A Life in Works
It is difficult to categorize Berlin’s many works, since they typically straddled conventional subject boundaries, a function of his unconventional and unhidebound approach. It is impossible, for example, to separate the philosopher from the historian of ideas; and his works were infused throughout with an interest in the human condition. Nevertheless, one can helpfully identify six subject areas, and this section of the website will explore Berlin’s contribution to each of these fields, as well as the reception of his works – both past and present.
Berlin began his Oxford career as a philosopher, and this section of the website will examine his contribution to philosophy, and to political theory.
Berlin's works in this field span several decades, and include Karl Marx: His Life and Environment (1939), The Hedgehog and the Fox (1953), and the essays collected by Henry Hardy in Against the Current (1979), The Crooked Timber of Humanity (1990) and Three Critics of the Enlightenment (2000). This section will examine these works, against the backround of contemporary and current debate.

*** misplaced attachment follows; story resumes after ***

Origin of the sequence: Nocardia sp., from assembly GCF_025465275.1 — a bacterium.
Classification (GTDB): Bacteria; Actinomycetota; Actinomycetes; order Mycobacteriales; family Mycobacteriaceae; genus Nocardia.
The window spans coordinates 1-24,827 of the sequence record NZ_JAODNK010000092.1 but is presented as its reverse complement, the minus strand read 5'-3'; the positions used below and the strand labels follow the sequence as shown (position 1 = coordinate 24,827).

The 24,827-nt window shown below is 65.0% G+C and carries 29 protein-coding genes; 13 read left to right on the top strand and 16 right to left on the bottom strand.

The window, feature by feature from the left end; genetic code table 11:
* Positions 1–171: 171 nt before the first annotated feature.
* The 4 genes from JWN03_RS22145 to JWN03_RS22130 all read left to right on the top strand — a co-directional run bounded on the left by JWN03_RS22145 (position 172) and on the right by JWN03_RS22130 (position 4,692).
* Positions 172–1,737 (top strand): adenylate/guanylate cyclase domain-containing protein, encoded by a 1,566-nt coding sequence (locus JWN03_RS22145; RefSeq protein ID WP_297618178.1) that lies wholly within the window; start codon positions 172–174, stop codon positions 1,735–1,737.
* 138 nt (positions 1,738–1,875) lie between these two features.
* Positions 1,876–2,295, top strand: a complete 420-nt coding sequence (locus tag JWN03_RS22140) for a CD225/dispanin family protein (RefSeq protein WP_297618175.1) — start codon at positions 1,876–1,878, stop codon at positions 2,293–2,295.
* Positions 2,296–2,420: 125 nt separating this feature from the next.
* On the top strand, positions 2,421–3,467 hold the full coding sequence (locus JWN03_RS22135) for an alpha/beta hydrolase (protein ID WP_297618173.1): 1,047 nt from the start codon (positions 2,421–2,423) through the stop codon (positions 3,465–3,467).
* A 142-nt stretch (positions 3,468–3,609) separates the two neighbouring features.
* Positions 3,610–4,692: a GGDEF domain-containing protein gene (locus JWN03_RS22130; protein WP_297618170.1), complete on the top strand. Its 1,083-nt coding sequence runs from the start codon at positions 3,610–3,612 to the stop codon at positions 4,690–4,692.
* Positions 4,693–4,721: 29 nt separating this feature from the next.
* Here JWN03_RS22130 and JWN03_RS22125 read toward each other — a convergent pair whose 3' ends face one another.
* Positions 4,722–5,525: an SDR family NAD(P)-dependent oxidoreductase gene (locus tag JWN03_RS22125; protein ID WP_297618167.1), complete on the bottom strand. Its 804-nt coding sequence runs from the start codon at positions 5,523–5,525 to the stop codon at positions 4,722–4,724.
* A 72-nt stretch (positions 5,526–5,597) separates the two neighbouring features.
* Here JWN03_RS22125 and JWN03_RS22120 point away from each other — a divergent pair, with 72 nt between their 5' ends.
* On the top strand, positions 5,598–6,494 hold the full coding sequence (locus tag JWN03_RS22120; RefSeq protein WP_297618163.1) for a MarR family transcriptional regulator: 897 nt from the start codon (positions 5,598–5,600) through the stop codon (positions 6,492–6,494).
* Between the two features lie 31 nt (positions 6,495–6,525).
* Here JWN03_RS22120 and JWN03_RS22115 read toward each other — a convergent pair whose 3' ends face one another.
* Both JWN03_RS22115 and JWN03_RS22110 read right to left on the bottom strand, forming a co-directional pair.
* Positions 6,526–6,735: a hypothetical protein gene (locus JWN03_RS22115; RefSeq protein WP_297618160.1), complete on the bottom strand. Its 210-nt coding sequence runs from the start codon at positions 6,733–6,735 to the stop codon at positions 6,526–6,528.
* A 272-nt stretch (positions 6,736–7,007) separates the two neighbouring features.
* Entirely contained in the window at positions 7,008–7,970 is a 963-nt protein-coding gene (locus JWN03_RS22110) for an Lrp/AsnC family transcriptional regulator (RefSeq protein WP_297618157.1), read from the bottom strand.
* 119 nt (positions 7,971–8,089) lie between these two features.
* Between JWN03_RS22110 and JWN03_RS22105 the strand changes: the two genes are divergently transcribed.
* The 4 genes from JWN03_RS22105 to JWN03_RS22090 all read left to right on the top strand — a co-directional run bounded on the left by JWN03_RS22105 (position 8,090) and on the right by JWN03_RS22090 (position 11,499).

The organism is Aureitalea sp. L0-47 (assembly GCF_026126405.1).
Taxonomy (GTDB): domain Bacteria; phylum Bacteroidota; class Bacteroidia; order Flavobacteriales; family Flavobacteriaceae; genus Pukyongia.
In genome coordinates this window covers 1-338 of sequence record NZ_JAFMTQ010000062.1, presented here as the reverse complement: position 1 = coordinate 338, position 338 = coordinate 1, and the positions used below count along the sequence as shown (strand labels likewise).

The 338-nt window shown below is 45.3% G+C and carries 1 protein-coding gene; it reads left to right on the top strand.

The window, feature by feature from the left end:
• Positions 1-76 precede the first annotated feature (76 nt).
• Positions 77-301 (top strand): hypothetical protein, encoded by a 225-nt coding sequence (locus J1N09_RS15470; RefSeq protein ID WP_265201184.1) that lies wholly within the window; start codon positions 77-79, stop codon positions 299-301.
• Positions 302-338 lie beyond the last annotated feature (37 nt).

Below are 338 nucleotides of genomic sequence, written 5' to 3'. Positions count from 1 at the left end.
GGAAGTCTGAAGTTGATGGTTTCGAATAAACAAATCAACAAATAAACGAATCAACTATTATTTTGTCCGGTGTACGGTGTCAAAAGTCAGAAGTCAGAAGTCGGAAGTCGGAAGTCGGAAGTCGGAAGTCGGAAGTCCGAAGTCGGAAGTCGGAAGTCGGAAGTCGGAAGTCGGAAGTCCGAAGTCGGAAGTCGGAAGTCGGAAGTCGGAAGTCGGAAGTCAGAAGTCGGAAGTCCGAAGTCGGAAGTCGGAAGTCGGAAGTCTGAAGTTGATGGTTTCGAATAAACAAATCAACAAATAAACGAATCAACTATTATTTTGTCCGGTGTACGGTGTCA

Of Russian radicals and revolutionaries - Berlin wrote with great insight on Russian culture and intellectual history. His subjects included Leo Tolstoy, Anna Akhmatova and Alexander Herzen, to name just three of the figures that fascinated him.
Collected under the apt title Personal Impressions (1980), Berlin's biographical sketches include figures of world renown – Winston Churchill, Chaim Weizmann, Albert Einstein, Virginia Woolf, Aldous Huxley, Boris Pasternak, and Anna Akhmatova (all of whom IB met), and lesser but no less interesting figures, such as the Oxford figure Maurice Bowra, the Zionist Yitzhak Sadeh, and the literary critic Edmund Wilson.
Notes to come.
Notes to come.